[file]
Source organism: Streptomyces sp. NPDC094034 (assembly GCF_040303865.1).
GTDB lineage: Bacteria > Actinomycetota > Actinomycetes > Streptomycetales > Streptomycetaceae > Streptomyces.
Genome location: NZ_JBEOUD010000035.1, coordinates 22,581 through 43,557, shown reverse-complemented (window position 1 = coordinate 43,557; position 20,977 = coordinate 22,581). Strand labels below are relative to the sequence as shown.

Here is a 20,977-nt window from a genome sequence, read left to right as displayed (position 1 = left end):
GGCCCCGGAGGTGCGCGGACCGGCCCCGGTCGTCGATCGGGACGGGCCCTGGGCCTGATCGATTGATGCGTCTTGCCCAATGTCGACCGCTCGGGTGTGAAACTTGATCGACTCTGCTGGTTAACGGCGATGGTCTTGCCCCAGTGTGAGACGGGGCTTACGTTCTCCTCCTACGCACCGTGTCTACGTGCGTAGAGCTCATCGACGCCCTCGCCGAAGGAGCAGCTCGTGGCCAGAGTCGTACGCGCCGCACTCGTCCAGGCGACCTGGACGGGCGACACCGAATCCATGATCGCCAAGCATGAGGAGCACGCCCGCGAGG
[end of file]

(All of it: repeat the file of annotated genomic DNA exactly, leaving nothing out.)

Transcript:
Source organism: Streptomyces sp. NPDC094034 (assembly GCF_040303865.1).
GTDB lineage: Bacteria > Actinomycetota > Actinomycetes > Streptomycetales > Streptomycetaceae > Streptomyces.
Genome location: NZ_JBEOUD010000035.1, coordinates 22,581 through 43,557, shown reverse-complemented (window position 1 = coordinate 43,557; position 20,977 = coordinate 22,581). Strand labels below are relative to the sequence as shown.

Here is a 20,977-nt window from a genome sequence, read left to right as displayed (position 1 = left end):
GGCCCCGGAGGTGCGCGGACCGGCCCCGGTCGTCGATCGGGACGGGCCCTGGGCCTGATCGATTGATGCGTCTTGCCCAATGTCGACCGCTCGGGTGTGAAACTTGATCGACTCTGCTGGTTAACGGCGATGGTCTTGCCCCAGTGTGAGACGGGGCTTACGTTCTCCTCCTACGCACCGTGTCTACGTGCGTAGAGCTCATCGACGCCCTCGCCGAAGGAGCAGCTCGTGGCCAGAGTCGTACGCGCCGCACTCGTCCAGGCGACCTGGACGGGCGACACCGAATCCATGATCGCCAAGCATGAGGAGCACGCCCGCGAGG